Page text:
Scotland becomes first country to offer free period products | News | DW | 24.11.2020
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Scotland becomes first country to offer free period products

Scotland's parliament has voted unanimously to offer free universal access to sanitary products. The move comes as charities speak of growing "period poverty" amid the coronavirus pandemic.

Scotland on Tuesday became the first country in the world to make it a legal right to have access to free period products after its devolved parliament voted unanimously in favor of the Period Products Bill.

"The Period Products (Free Provision) (Scotland) Bill has been passed unanimously by MSPs this evening," said a statement on the Scottish Parliament's Twitter account. 

The bill makes it mandatory for there to be a country-wide scheme to ensure everyone has access to free sanitary products. Schools, colleges and universities must also make them available for free in their toilets to all who menstruate.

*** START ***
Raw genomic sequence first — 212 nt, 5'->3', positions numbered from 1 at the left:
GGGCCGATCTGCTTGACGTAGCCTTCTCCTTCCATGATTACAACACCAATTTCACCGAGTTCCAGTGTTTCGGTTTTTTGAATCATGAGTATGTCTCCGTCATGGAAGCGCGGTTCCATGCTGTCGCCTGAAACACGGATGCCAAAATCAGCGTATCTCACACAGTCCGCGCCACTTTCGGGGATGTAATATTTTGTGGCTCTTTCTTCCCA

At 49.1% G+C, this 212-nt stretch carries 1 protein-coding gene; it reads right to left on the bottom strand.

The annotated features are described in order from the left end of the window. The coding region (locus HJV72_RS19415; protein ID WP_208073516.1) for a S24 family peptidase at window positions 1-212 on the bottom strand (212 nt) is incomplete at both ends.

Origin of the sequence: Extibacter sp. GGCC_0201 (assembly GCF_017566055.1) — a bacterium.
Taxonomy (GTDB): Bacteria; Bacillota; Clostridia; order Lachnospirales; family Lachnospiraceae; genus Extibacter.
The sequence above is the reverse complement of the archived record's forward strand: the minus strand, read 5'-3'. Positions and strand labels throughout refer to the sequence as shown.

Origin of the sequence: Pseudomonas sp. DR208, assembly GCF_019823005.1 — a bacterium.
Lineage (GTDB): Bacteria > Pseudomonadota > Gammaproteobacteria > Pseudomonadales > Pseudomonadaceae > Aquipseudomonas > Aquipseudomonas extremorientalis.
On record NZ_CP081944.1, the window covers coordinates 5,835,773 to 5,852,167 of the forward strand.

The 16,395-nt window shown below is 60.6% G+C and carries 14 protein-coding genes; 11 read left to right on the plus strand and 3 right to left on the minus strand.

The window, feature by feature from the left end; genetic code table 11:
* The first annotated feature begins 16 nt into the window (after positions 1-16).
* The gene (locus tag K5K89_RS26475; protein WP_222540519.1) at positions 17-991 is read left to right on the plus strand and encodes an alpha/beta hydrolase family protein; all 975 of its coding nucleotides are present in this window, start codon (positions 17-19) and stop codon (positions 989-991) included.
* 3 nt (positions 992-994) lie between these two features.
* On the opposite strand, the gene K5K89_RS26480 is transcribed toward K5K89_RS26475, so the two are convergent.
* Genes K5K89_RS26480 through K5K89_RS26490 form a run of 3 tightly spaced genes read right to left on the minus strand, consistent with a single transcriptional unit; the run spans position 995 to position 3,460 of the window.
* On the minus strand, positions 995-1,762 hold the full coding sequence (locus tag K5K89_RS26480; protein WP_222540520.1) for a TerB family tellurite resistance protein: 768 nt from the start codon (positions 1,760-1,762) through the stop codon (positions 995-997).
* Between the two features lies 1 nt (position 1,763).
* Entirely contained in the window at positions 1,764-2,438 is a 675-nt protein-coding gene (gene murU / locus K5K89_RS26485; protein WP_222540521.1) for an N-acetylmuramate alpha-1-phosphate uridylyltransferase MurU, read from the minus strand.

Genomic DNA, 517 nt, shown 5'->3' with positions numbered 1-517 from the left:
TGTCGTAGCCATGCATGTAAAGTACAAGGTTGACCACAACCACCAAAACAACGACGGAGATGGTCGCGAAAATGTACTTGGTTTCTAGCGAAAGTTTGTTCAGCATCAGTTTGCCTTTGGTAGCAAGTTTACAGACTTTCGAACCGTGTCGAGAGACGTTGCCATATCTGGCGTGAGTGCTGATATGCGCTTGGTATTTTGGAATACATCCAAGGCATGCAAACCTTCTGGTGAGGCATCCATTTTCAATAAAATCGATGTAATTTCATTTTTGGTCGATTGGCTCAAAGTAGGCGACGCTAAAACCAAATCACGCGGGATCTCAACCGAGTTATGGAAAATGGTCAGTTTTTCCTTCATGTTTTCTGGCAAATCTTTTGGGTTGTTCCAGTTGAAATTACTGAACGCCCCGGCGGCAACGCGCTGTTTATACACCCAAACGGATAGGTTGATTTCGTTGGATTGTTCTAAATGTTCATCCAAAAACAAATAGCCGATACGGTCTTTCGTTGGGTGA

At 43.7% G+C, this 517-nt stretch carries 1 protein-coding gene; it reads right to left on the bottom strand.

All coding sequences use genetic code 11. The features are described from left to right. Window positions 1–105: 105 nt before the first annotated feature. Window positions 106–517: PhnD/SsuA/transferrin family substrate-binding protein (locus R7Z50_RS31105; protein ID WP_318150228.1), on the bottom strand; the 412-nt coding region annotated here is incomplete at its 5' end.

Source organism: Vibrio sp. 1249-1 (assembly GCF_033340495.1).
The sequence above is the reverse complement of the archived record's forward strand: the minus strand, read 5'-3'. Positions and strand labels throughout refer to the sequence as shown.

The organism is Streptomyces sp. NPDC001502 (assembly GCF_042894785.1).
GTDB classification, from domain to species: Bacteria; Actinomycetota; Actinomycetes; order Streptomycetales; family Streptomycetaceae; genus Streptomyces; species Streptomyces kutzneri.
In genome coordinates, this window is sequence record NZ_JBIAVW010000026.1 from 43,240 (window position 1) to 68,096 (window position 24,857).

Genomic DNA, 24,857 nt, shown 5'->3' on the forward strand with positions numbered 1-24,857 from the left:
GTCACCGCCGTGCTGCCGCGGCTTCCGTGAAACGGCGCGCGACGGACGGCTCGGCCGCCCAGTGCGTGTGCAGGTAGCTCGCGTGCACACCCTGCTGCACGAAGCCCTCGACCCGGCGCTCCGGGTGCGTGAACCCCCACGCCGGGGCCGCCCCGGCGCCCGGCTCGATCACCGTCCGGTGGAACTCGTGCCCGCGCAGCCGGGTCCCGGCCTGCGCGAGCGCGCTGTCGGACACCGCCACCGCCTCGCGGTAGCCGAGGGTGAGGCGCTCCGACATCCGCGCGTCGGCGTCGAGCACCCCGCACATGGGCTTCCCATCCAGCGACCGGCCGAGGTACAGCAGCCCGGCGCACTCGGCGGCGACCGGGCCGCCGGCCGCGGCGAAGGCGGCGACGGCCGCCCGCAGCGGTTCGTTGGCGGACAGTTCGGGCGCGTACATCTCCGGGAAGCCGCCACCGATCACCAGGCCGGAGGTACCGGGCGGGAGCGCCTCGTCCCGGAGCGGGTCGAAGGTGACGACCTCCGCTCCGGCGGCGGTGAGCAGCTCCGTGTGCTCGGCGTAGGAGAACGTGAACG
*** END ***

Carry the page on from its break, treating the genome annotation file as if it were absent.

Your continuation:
The legislation also contains provisions to protect such a scheme from abuse, such as people obtaining more products than "reasonably" needed for their own use.

Read more:  India: Zomato's 'period leave' sparks debate on gender, menstruation

 

Watch video 26:05

Menstruation

'An important policy'

Monica Lennon, the parliamentarian who introduced the bill after a four-year campaign, called the legislation "world-leading," but said schools should also teach about periods in such a way as to end the stigma attached to them.

Scotland's First Minister Nicola Sturgeon welcomed the outcome of Tuesday's vote.

"Proud to vote for this groundbreaking legislation, making Scotland the first country in the world to provide free period products for all who need them. An important policy for women and girls," she tweeted.

Charities say that period poverty, where those who menstruate have difficulties paying for sanitary products each month, has reached new levels during the coronavirus pandemic.

The measure is expected to cost £9.7 million (€10.9 million, $13 million) a year.

Read more: Germany scraps 'tampon tax,' as menstrual products not a 'luxury'

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